However, Rasak Kolawole, director, department of forestry said there is only so much the federal government can do to protect the country’s forest because the responsibility to protect the forest lies within the state.
Part of the things that hampers the efforts of the federal government are the obsolete laws still operational in most states of the federation, he said.
“Unfortunately most of those state laws are obsolete; the penalties of the 1950s, 1960s are still there. The penalties of paying one Naira (N1), three Naira (N3) (less than a dollar). But some of the states are already reviewing their forestry laws. That’s the good thing about it but substantially those laws are still obsolete,” he said.
Messages and calls made to Hillary Bisong, house of the assembly member representing Boki LGA of cross river in the state house of assembly, were not answered or returned.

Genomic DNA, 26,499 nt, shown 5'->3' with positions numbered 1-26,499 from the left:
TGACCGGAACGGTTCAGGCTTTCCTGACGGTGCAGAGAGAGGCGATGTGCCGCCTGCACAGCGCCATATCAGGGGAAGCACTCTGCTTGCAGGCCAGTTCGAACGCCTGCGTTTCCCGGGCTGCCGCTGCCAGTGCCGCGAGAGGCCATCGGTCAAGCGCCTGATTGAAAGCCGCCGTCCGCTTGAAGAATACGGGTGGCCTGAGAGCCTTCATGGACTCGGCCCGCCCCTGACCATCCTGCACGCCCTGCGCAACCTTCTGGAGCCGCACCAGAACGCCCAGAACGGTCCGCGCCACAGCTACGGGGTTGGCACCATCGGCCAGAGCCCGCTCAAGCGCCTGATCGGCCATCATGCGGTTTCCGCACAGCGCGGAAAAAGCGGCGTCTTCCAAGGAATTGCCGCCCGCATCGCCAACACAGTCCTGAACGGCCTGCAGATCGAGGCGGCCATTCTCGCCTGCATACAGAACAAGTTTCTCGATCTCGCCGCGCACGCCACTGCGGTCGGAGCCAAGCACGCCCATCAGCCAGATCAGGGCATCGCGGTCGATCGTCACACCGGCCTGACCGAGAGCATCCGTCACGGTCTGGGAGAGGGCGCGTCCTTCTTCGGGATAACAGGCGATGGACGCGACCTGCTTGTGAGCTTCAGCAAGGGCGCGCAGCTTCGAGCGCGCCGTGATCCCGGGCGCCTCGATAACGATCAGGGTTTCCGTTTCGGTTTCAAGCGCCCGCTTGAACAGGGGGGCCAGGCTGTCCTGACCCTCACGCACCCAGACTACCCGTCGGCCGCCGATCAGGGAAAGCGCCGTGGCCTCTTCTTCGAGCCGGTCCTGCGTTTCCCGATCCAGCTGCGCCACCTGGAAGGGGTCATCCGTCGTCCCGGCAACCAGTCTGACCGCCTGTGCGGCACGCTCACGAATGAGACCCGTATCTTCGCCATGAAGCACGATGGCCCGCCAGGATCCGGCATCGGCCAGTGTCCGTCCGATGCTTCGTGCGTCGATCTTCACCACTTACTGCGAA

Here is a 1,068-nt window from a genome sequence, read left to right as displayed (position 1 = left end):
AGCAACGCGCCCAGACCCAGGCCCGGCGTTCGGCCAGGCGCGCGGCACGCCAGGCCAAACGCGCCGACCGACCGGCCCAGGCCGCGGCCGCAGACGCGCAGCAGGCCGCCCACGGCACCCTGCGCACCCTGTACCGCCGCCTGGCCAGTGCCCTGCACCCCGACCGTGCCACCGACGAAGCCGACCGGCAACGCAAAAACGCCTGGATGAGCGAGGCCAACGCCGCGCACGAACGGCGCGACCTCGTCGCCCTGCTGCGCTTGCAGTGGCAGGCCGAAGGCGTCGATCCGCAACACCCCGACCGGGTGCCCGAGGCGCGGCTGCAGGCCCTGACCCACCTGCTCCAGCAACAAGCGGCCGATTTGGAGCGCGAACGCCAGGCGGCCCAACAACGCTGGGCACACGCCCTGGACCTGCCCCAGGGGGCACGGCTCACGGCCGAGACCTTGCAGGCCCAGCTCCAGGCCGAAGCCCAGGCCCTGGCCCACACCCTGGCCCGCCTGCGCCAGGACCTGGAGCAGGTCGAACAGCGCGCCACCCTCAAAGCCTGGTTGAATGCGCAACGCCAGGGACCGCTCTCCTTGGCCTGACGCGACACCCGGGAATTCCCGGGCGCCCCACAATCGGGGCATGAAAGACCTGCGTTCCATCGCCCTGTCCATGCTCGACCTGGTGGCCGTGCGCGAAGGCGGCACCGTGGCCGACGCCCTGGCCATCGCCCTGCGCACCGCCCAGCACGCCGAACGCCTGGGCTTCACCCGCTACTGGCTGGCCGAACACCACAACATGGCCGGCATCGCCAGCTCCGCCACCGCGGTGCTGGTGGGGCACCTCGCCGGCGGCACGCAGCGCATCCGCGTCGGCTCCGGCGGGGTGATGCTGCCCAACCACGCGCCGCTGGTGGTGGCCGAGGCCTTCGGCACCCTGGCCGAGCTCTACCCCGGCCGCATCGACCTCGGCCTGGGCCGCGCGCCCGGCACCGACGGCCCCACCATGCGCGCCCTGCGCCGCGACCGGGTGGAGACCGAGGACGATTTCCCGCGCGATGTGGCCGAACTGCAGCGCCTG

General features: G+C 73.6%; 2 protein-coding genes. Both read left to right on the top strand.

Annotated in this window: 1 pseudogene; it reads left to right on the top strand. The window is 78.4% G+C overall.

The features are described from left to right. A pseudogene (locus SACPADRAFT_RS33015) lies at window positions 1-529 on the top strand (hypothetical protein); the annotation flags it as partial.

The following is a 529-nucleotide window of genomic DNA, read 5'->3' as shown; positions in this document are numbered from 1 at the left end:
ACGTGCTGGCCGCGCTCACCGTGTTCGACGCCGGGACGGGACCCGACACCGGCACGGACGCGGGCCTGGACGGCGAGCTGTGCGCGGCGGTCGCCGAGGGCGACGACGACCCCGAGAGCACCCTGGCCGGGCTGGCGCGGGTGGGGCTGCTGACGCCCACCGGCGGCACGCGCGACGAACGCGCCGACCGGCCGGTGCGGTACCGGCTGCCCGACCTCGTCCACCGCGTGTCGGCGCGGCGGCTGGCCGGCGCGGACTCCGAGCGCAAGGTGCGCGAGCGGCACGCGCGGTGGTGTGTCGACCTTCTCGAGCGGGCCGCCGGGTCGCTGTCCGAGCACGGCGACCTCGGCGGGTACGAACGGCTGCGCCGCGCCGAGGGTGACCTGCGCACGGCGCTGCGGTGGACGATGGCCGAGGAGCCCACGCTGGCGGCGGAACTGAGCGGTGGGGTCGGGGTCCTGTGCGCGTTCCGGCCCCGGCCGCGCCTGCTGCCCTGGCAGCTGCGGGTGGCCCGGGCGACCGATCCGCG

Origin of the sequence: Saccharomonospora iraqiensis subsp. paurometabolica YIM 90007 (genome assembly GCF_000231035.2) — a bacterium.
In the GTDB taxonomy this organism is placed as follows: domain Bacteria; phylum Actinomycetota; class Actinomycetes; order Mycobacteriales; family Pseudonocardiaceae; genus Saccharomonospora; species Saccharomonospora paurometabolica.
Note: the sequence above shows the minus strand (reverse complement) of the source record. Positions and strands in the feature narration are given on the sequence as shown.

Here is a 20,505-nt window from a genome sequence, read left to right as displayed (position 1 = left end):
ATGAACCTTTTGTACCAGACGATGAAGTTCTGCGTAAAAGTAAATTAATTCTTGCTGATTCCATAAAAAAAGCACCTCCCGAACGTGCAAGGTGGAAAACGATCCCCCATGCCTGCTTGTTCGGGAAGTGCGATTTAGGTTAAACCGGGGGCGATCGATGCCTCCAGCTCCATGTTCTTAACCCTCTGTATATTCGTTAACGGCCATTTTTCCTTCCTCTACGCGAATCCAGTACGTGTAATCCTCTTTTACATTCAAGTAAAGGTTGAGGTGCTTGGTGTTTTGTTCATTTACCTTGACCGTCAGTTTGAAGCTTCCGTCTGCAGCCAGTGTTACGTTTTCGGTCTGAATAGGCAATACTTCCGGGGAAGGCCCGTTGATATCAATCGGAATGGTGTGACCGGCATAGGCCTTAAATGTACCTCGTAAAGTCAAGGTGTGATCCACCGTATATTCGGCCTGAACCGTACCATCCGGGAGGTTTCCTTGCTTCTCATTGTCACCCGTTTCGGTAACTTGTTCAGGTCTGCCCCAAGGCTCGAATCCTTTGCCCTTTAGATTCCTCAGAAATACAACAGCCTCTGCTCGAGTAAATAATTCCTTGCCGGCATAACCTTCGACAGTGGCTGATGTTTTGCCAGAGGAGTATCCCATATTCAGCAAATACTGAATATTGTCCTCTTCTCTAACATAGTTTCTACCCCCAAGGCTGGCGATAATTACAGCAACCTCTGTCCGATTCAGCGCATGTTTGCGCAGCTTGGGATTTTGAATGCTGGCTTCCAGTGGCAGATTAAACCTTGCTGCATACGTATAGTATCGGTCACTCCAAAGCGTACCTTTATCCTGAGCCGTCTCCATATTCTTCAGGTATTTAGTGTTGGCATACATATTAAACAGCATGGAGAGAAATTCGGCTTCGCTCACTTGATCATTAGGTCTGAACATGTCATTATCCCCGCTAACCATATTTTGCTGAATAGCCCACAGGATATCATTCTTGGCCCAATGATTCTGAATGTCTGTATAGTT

As the world has begun the decade of ecosystem restoration, Ekpang and other indigenous people are asking the government to take decisive action to restore and preserve their forests.
Ekang is already wading off illegal loggers while carrying out afforestation activities in the forest areas around his farm. But he says he cannot do it alone.
Tawo-Ebu on his part is asking for the government to reinstate forest guards that would safeguard the forest from people destroying it.
“the government should empower the forestry commission, and forestry officers should return to their checkpoints. Non-professionals should hands off business,” Taiwo-Ebu added.